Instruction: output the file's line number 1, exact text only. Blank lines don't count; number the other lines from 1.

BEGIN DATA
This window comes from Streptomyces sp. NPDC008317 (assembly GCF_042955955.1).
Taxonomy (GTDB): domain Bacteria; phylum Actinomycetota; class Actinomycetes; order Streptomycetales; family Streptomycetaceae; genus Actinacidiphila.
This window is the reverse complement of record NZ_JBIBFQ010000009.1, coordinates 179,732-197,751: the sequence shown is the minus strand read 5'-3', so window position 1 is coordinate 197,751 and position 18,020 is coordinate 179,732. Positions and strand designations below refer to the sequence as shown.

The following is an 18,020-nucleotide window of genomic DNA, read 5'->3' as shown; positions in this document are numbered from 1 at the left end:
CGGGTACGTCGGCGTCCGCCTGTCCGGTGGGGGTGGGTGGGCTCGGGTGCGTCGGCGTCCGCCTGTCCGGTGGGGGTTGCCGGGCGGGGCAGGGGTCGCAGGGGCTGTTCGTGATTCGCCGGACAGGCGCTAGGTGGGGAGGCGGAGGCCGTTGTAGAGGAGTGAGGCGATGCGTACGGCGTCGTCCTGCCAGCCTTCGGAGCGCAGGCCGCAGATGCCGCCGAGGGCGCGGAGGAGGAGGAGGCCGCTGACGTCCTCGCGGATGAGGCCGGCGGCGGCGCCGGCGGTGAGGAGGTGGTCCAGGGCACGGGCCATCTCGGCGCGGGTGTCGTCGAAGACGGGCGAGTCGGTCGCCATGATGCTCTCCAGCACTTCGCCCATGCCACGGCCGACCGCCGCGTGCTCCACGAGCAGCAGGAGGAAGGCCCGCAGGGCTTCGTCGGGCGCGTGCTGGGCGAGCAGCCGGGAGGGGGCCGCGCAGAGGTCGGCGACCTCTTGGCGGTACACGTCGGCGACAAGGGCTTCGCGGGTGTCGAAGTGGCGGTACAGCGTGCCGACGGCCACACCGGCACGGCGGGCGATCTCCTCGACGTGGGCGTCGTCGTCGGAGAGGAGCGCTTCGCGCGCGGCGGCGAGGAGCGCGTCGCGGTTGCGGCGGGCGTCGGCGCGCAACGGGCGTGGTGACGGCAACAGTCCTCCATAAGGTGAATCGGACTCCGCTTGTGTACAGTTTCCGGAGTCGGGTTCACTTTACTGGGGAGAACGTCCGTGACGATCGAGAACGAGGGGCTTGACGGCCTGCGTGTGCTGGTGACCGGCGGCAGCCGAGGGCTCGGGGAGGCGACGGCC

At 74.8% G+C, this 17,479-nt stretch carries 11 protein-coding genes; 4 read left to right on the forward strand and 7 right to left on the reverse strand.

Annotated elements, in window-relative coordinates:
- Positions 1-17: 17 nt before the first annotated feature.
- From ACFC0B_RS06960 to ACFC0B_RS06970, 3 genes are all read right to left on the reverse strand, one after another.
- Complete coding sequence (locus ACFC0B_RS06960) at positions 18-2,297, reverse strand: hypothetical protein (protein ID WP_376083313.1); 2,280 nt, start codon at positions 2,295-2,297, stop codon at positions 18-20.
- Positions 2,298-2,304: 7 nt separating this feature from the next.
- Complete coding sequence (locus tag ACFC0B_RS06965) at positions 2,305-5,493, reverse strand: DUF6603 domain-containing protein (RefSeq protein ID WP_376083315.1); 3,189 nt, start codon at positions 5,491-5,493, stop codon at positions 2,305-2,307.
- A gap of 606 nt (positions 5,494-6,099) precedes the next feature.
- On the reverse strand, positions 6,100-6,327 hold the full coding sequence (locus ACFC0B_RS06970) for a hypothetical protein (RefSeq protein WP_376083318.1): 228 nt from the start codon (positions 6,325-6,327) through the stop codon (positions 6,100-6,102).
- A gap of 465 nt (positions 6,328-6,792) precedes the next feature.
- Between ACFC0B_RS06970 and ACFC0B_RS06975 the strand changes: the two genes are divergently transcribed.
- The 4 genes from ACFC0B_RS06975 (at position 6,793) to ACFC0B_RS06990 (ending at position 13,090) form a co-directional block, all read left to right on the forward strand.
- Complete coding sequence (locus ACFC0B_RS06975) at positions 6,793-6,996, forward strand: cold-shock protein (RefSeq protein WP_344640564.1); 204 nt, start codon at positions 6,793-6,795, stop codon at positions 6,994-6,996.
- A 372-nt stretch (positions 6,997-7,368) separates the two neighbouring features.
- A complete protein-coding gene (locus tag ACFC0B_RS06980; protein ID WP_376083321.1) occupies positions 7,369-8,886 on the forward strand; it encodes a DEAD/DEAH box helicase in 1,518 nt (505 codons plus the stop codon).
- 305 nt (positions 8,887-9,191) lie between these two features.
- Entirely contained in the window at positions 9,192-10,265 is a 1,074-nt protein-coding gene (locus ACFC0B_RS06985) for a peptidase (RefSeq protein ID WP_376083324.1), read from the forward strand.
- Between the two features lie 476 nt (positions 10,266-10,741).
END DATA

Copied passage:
This window comes from Streptomyces sp. NPDC008317 (assembly GCF_042955955.1).